Chocolate intake is associated with a lower body mass index in adult men and women in transitional Albania
Aim: In light of the controversial evidence regarding health effects of chocolate intake, we aimed to assess its association with body mass index (BMI) among adult individuals in Albania, a transitional post-communist country in South Eastern Europe which has traditionally employed a Mediterranean dietary pattern.
Methods: A cross-sectional study was conducted in 2003-2006 involving a population-based sample of 737 Tirana residents aged 35-74 years (469 men, 268 women; overall response: 70%). Of these, 565 individuals (373 men and 192 women) provided data on chocolate intake and anthropometrics (77% of the sample). A 105-item food frequency questionnaire, including chocolate consumption, was administered to all individuals. Nine categories were used to assess the average frequency of intake of each food item in the past 12 months. In the analysis, chocolate intake was dichotomized into: consumption of <1/month vs. ≥1/month. A physical examination included measurement of weight and height. Furthermore, information on socio-demographic characteristics and classical risk factors was collected. Multivariable-adjusted general linear model was used to calculate the mean BMI values by chocolate intake groupings.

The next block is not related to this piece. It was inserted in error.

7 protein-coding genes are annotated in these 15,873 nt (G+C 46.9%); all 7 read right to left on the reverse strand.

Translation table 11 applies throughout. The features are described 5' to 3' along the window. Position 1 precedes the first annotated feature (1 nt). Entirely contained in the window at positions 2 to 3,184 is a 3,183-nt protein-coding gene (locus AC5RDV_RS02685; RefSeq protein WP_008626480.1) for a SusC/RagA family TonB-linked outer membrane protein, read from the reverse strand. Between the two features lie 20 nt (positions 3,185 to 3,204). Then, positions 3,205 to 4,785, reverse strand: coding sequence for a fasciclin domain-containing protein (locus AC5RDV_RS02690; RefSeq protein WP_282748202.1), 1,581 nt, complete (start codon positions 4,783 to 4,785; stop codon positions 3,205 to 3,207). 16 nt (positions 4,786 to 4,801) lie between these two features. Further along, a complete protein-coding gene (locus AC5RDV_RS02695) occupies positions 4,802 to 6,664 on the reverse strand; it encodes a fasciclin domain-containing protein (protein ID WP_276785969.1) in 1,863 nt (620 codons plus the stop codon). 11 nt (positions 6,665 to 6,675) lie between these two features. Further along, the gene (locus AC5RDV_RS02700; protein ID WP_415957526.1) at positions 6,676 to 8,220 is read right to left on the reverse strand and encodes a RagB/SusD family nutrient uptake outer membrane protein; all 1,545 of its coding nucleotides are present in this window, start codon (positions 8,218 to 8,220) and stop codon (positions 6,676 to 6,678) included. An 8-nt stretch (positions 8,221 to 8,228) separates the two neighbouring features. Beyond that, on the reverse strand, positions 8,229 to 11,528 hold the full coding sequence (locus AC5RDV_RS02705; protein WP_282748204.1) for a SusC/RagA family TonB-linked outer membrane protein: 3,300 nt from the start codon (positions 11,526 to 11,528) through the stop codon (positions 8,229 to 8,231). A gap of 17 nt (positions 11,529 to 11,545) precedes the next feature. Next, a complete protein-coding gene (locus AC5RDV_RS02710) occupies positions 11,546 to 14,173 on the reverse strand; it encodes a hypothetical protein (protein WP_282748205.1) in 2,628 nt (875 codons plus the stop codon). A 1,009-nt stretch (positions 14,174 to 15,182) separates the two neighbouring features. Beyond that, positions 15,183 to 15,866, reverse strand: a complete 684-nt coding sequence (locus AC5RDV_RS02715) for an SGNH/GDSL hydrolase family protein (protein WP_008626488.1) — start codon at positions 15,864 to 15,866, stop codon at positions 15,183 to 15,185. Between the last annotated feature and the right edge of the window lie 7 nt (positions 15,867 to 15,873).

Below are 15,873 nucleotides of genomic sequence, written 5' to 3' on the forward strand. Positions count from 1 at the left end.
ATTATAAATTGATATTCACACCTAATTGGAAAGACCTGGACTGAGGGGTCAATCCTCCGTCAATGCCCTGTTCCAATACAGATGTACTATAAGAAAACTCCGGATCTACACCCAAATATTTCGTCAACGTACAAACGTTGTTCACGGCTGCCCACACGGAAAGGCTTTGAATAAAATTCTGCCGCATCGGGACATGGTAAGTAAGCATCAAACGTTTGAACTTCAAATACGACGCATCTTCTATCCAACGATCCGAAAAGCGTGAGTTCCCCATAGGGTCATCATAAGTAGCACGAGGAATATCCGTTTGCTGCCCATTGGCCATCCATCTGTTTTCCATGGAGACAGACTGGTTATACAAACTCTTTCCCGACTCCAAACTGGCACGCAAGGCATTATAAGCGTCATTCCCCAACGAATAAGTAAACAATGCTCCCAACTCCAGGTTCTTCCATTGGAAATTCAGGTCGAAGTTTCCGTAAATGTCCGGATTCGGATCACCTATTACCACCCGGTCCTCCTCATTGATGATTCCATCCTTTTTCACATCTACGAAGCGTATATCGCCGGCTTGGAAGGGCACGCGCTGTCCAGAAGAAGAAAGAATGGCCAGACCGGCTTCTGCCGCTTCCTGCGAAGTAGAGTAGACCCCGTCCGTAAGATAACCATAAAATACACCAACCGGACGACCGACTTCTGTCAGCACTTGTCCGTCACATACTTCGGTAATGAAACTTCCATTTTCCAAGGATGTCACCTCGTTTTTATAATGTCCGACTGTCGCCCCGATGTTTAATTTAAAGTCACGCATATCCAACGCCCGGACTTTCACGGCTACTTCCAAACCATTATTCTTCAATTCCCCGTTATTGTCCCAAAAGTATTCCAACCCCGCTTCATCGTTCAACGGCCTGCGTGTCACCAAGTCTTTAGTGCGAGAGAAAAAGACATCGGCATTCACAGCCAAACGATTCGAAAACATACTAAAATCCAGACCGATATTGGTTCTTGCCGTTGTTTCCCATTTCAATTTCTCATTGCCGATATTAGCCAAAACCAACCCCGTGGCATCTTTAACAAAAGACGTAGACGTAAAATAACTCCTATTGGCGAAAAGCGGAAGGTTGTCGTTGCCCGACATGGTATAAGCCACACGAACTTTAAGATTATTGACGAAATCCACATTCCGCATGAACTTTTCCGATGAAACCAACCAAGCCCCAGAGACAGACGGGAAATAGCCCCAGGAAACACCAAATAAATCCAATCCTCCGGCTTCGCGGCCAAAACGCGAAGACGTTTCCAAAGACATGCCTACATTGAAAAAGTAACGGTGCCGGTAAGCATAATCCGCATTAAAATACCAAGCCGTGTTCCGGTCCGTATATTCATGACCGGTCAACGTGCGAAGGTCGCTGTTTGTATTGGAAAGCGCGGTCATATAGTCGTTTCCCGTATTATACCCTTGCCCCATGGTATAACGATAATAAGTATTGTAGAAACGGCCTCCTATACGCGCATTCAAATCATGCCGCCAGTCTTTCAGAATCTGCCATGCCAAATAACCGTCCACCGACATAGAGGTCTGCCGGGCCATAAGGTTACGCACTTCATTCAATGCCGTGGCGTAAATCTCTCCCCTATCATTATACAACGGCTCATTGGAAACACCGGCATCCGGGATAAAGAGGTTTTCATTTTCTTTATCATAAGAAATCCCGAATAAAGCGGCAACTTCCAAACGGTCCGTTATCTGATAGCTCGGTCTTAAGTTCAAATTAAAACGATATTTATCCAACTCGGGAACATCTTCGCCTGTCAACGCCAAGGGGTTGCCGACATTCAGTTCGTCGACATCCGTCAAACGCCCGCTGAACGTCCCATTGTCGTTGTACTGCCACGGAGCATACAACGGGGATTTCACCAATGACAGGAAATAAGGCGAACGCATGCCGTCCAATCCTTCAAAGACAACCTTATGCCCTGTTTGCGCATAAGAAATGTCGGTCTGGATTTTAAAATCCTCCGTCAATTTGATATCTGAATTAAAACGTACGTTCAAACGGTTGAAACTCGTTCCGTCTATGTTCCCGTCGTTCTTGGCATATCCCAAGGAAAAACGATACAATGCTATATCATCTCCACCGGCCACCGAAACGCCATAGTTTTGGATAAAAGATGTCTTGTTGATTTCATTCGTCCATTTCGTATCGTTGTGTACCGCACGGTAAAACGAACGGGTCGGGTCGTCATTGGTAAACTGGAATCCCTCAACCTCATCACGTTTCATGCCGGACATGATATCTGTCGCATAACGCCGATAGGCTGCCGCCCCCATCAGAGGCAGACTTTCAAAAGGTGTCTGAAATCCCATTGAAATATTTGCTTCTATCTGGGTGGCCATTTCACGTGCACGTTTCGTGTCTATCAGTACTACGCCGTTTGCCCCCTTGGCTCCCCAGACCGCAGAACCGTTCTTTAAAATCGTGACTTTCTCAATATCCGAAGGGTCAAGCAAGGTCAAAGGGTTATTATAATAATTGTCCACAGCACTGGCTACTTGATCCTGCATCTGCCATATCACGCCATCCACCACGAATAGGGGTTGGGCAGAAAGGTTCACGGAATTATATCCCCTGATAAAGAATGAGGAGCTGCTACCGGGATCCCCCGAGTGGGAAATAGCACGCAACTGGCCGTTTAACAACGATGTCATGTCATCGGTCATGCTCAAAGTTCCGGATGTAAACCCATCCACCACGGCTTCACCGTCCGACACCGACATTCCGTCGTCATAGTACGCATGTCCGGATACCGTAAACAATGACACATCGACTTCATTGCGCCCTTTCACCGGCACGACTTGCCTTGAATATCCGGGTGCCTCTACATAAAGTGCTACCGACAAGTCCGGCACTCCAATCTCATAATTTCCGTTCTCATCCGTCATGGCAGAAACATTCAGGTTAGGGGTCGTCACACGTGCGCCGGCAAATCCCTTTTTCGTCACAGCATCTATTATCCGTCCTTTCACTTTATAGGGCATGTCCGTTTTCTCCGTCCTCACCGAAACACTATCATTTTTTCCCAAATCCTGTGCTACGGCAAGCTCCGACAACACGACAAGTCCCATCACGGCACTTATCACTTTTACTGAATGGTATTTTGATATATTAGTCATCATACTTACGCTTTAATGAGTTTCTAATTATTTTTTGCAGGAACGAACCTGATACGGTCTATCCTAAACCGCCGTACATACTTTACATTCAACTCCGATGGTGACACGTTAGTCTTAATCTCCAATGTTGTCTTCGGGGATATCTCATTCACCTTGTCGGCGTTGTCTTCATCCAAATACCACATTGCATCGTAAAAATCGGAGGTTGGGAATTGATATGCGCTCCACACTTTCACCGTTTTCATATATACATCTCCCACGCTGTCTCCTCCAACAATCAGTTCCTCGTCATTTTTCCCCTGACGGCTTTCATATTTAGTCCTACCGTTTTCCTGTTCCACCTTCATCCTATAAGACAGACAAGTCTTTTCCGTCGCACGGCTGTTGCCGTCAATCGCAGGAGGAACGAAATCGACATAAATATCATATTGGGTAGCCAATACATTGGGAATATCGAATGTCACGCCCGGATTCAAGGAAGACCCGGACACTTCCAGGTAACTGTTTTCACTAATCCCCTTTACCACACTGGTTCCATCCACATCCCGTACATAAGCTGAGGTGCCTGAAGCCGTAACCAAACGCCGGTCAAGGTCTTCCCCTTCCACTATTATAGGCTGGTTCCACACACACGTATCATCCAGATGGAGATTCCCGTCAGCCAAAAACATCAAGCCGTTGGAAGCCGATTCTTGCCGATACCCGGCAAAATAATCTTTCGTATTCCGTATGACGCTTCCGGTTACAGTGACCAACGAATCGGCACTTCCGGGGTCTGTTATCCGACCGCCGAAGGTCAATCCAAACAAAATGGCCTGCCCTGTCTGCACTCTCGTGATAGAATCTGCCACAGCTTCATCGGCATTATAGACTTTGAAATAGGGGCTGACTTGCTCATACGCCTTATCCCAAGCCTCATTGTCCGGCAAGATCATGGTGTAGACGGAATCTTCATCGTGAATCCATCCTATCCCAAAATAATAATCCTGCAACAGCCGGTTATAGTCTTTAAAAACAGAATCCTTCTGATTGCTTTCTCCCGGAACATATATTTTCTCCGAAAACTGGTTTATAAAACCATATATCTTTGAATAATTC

Results: Upon simultaneous adjustment for socio-demographic characteristics, classical risk factors and nutritional factors, there was an inverse association between BMI and chocolate intake in both sexes (sex-pooled mean BMI: 26.1 among participants who consumed chocolate <1/month vs. 27.0 in those with an intake of ≥1/month; P<0.001).
Conclusions: This study points to a beneficial effect of moderate chocolate intake on lowering BMI, which deserves further vigorous investigation and replication in prospective studies in Albania and other populations.
How to Cite
Copyright (c) 2021 Author
This work is licensed under a Creative Commons Attribution-NonCommercial-ShareAlike 4.0 International License.